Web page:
New York’s rent has increased to an all-time high, the third time in four months.
As the market moves closer to its summer peak, median rents in both Manhattan and Brooklyn established all-time highs in July.
According to the article by Mansion Global, for the third time in four months, New York rent increase reached an all-time high in July. In July, the New York rent increase by about $100 over June’s median rent, or 6% annually, to $4,400. Manhattan’s central areas had the highest New York rent increase, up 7.6% from the previous year to $4,950.
Even when contrasted to the extreme conditions encountered last year, this New York rent increase season has been exceptionally active for the New York City rental market because many leases are scheduled to expire during the summer and the last of the “Covid deals” is coming to an end.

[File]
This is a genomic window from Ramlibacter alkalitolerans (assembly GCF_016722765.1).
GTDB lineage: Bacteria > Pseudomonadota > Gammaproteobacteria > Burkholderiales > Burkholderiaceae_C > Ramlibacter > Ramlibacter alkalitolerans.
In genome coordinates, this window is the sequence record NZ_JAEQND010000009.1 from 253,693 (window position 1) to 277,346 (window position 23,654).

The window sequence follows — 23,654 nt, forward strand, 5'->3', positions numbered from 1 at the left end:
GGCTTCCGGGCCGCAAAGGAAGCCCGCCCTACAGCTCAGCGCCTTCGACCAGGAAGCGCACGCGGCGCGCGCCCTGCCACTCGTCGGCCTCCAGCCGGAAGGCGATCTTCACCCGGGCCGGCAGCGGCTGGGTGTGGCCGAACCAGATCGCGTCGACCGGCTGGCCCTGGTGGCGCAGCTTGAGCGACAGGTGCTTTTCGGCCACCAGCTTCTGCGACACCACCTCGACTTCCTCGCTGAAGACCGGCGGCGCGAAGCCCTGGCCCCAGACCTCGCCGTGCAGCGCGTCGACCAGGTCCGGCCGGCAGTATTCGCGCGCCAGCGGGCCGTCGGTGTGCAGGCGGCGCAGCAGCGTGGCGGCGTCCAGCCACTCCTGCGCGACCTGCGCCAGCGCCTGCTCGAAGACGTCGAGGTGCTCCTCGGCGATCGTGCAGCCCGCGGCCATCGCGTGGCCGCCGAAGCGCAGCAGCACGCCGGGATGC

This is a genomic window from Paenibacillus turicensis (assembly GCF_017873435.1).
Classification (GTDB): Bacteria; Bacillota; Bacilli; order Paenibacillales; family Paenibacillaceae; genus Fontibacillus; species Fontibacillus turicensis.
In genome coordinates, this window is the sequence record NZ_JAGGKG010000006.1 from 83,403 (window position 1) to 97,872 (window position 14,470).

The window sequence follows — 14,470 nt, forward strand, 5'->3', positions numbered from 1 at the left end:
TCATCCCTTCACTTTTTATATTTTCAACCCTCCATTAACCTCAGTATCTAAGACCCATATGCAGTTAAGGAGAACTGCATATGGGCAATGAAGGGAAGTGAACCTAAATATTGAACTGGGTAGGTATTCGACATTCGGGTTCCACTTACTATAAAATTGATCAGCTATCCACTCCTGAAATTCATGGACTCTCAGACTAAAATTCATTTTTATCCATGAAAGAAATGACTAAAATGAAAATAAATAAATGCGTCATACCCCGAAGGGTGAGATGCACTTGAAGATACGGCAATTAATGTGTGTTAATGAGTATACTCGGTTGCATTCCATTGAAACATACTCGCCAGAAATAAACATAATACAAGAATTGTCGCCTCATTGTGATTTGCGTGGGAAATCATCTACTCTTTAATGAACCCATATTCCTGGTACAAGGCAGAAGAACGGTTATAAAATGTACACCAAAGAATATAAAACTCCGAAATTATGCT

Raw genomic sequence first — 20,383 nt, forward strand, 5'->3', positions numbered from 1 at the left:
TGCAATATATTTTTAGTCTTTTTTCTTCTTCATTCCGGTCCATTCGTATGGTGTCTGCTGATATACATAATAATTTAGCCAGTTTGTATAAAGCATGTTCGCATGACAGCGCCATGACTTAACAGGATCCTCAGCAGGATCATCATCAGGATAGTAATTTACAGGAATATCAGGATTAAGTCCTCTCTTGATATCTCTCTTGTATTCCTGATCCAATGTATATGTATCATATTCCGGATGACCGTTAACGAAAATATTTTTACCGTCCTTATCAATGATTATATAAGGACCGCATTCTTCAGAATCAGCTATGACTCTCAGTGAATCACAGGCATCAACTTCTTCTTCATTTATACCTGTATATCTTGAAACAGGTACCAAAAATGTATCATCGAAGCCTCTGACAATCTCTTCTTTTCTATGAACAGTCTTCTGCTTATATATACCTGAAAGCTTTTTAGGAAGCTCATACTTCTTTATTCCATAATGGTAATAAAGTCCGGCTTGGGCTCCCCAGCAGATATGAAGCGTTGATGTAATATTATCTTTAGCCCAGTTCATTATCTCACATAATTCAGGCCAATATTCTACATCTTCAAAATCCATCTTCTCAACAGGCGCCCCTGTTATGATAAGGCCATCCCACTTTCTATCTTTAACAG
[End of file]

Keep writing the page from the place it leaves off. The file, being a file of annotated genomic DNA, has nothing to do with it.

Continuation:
Even then, New York rent increase had new leases plunged both annually and monthly, falling 6% since last July and 3.2% since June, despite being close to the summer peak.
According to brokers, the lack of available flats due to high interest rates has led many prospective purchasers to rent.
From the article posted by New York Post, because of the lack of apartments available, people now have been forced to rent.
Despite Manhattan’s population reducing by 400,000 between June 2020 and June 2022 due to the pandemic-induced flight, because of New York rent increase, landlords are charging 30% more than they did in 2019. The New York rent increase in Manhattan’s luxury market—the top 10% of the rental market—rose to $12,495 in July, the second-highest amount ever. Similar to the general market, new luxury leases declined as well, falling 2.7% from June and 5.6% annually. The luxury New York rent increase was exactly double that amount at $7,900, up 9.7% from the previous year. For the fourth straight month, Brooklyn, across the river, saw its New York rent increase set a record, rising by 16.2% annually to $3,950.
Despite New York rent increase, there is still a segment of tenants—some of whom have opted to postpone buying a home—who are ready to pay for quality goods.